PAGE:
Accurate and precise measurements are of uttermost importance to chemists everywhere. A measurement is said to be accurate when it is very close to the accepted value. A precise measurement is one in which repeated measures yields values or figures that are very close to one another. However, not all measuring instruments have an equal ability to give accurate and precise measurements. In any given experiment, the techniques and the equipment used to collect data should essentially be of the same precision. In the course of an experiment, there are bound to be less precise measurements and it these measurements that determine the overall precision of the entire experiment. In a laboratory for example, there are various volume measuring equipment whose precision and accuracy varies. In order to correctly determine the precision and accuracy of these instruments, their measurements should be compared with those of another measuring instrument, for example, an electronic balance.
- A 50 ml flask with stopper was weighed on an analytical balance. Using a graduated cylinder, 25 ml of water was measured and poured into the flask and the flask reweighed with the new contents.
- The water was then emptied form the flask and the procedure repeated two times with the graduated cylinder.
- The above procedure was then repeated only that in this case, the graduated cylinder was replaced with a pipette, a burette and a beaker with three measurements being conducted for every instrument.
- The results from each of the instrument were recorded and compared with each other
- The average percentage error was calculated for each of the volumetric equipment used using the following formula
Percent error= difference between measured value and accepted value/ accepted value X 100%
- Purpose of the experiment
The purpose of this experiment was to develop a suitable procedure for the determination of precision and accuracy of various volume measuring equipment.
- Precision and accuracy
The volume measuring equipment used in this experiment included volumetric beakers (100ml and 250 ml), flasks, graduated cylinders, pipettes and burettes. An electronic measuring balance was also used to develop a relationship between mass and the volume of the materials being measured. Being the only trusted equipment in this experiment, the purpose of the electronic balance was to enable the calculation of density (a known characteristic of the materials) and thus determine the precision and accuracy of that material. An analysis of the various observations made revealed several things.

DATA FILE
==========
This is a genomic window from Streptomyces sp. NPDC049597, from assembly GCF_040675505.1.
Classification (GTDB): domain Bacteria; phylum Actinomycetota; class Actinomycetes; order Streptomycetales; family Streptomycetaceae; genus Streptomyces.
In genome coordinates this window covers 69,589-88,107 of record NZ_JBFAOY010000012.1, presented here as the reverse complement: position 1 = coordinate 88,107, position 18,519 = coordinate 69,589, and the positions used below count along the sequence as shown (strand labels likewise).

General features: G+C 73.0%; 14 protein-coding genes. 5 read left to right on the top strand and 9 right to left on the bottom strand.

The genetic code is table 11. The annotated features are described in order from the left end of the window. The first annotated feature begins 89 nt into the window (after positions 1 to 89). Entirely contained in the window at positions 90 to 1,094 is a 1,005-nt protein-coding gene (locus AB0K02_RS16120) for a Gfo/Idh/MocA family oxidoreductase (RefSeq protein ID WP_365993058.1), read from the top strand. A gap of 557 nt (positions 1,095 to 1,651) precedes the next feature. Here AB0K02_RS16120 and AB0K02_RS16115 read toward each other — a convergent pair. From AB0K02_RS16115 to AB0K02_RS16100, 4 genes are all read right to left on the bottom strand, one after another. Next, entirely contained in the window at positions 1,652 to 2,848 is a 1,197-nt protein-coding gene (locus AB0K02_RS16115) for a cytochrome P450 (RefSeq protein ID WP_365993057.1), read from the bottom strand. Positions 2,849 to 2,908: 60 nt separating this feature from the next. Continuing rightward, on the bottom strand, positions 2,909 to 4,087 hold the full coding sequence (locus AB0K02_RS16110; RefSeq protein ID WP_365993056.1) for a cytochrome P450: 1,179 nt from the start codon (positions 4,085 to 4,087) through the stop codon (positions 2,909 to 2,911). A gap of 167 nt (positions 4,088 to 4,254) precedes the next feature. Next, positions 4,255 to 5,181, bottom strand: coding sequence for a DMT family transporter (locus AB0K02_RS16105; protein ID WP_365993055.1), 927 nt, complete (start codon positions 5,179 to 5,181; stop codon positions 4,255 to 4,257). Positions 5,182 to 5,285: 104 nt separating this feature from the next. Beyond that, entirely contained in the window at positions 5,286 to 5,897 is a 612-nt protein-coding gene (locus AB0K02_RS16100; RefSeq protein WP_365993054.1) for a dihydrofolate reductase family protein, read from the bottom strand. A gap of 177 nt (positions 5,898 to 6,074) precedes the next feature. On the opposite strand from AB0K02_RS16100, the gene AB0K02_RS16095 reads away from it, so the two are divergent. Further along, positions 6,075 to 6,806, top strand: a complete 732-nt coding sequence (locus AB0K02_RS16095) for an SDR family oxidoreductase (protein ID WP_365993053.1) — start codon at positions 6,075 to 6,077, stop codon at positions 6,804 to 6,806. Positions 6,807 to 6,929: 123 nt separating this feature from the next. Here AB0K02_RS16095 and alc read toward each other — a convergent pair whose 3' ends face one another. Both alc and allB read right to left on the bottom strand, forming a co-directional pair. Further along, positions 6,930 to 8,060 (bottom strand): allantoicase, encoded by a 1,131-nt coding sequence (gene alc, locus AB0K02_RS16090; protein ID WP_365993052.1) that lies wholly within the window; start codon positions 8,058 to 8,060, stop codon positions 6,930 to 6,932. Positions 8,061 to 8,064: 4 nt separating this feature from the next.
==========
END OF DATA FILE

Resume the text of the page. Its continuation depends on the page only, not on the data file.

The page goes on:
- A burette is significantly more accurate and precise than the pipette, the beakers, and the graduated cylinders.
- A burette is more highly calibrated than the pipette, the beakers and the graduated cylinder. It will therefore measure the volume of any given material (in this case water) to more significant figures than the other two volume measuring devices.
- A graduated cylinder is more accurate and precise than the beakers and flasks.
- Beakers do not generally have enough lines of calibration to make them effective volume measuring equipment. They are generally used for mixing and holding substances or for qualitative lab activities rather than quantitative activities.
- Significant figures
Accuracy and precision are two of the most important concepts in chemistry. However, the equipment used in the laboratory is limited in that they can only report certain amounts of data only. For instance, certain volume measuring equipment in the lab can only measure until a specific decimal place. This is because there is no one single equipment that can measure an infinite number of digits. Lab equipment can only measure up to a certain number of digits precisely. These numbers that can be determined precisely are the significant digits. An instrument with the ability to measure a higher number of significant figures is more precise and accurate.
The main types of errors in this particular experiment were systematic and random errors. The systematic errors emanated from faulty reading of the lab instruments. For instance, the reading of a particular instrument from an angle gave rise to faulty readings. Random errors in this experiment mainly emanated from involuntary adjustments variation of the lab conditions. It was these errors that led to the errors inconsistencies in volume measurements. Consequently, the inconsistencies led to the observed errors in densities because density is directly related to volume and mass. The variations in volume can also be attributed to the differences in calibration of the various measuring equipment which affected the precision of the entire endeavor. To improve this experiment in the future, steps should be taken to reduce the occurrence of random and systematic errors. Random errors can be significantly reduced by making repeated measurements or by refining the method or technique of measuring. Refining the method or technique of measuring can also help to reduce the systematic errors. In addition, the experiment should be conducted in an environment that has relatively stable environmental conditions.
As seen from the above experiments, no measurement made in the lab using the common measuring equipment can be accurate. Errors may result from equipment limitations or from human error. In the case of volumetric measurements, the burette is more precise than the other instruments because it is more calibrated.